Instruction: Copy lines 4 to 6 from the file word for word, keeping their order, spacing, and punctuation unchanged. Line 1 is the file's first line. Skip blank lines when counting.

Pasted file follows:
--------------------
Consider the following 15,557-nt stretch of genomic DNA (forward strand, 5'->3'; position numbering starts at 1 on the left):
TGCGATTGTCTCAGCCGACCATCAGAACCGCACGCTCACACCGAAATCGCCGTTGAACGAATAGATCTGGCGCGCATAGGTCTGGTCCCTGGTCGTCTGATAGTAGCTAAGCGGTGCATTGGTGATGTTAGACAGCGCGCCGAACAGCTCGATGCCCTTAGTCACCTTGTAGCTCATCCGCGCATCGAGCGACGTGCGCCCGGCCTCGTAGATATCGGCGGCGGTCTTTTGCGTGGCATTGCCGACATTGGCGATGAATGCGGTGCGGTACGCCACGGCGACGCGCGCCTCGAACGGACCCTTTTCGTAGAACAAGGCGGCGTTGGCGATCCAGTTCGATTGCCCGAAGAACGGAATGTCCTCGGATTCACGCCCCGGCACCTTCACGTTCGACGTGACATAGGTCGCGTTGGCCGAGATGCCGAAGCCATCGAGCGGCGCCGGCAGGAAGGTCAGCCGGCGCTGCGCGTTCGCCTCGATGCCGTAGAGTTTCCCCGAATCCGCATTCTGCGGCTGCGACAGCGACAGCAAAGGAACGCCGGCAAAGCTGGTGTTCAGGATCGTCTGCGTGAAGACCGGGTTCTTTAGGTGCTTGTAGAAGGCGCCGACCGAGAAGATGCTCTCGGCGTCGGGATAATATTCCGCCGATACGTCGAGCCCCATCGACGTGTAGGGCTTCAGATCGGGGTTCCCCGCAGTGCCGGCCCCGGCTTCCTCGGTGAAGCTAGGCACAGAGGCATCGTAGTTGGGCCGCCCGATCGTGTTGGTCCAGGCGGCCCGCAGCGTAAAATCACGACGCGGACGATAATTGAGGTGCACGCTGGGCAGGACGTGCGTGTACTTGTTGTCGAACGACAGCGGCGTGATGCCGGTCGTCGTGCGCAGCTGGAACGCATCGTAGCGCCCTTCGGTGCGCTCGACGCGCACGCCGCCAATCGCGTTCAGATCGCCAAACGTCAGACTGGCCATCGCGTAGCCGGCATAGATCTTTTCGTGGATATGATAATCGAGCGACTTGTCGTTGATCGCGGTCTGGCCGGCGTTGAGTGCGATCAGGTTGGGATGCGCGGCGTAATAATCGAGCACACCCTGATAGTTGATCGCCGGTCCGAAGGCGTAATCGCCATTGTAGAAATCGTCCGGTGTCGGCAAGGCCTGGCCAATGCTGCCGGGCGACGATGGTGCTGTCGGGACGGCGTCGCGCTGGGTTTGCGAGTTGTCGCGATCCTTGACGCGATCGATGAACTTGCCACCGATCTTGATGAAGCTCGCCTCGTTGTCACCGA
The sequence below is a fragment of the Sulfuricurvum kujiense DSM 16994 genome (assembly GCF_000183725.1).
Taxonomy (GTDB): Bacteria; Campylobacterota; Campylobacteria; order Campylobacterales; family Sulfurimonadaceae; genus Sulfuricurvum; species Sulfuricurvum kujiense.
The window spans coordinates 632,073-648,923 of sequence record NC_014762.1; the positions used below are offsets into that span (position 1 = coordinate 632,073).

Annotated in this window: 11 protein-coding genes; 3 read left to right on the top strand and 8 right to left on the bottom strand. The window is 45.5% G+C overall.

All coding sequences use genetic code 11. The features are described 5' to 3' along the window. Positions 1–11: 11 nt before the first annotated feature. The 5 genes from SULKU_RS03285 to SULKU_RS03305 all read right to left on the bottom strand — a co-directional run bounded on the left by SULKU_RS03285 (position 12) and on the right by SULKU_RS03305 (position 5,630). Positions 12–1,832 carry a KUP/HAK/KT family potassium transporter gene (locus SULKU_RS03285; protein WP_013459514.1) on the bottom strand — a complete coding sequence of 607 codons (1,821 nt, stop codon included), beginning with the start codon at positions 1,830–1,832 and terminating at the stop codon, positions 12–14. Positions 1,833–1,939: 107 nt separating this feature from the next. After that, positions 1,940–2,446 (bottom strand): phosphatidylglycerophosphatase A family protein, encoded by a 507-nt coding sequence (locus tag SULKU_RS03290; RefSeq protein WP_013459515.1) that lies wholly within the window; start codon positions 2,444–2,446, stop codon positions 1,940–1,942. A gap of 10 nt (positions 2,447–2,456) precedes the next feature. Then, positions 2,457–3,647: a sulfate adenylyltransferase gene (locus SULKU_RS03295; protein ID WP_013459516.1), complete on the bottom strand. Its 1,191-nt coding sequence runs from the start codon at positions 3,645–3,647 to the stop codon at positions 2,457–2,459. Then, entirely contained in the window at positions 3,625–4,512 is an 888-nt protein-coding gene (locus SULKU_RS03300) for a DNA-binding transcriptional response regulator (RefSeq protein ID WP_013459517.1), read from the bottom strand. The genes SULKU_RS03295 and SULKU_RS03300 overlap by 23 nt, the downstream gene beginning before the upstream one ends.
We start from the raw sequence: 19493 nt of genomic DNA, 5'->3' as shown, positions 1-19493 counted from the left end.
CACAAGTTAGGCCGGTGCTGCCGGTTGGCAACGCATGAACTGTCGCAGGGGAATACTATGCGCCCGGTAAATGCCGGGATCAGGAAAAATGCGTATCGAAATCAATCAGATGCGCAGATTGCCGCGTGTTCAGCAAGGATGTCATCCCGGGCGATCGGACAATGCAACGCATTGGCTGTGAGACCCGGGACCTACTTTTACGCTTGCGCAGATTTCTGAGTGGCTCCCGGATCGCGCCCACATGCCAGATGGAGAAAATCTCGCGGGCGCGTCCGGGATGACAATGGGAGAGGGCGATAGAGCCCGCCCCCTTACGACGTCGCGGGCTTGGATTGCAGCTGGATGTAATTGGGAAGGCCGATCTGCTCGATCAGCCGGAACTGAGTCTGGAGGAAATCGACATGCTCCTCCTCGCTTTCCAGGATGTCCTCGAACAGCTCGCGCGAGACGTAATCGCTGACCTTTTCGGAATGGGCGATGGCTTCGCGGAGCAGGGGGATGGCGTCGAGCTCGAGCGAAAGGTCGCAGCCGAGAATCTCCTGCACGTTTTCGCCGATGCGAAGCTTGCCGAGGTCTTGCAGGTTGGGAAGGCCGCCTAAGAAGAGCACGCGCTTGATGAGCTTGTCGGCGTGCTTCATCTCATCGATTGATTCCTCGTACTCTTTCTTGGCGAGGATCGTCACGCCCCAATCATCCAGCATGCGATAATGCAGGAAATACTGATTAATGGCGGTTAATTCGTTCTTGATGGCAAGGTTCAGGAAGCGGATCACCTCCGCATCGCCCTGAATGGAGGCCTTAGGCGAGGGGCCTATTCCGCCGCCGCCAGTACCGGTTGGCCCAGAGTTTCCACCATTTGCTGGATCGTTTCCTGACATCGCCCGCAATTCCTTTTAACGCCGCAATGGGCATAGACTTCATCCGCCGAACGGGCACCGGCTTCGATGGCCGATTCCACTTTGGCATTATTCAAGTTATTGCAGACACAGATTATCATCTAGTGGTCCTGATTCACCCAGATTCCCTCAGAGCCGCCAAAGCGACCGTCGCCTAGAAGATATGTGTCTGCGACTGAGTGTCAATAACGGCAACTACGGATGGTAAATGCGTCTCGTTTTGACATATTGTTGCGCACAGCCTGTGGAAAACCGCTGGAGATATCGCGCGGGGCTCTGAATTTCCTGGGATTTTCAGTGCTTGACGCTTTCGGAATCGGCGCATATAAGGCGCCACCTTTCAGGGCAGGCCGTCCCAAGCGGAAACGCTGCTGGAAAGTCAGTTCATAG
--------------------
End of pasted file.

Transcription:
Taxonomy (GTDB): Bacteria; Campylobacterota; Campylobacteria; order Campylobacterales; family Sulfurimonadaceae; genus Sulfuricurvum; species Sulfuricurvum kujiense.
The window spans coordinates 632,073-648,923 of sequence record NC_014762.1; the positions used below are offsets into that span (position 1 = coordinate 632,073).

Annotated in this window: 11 protein-coding genes; 3 read left to right on the top strand and 8 right to left on the bottom strand. The window is 45.5% G+C overall.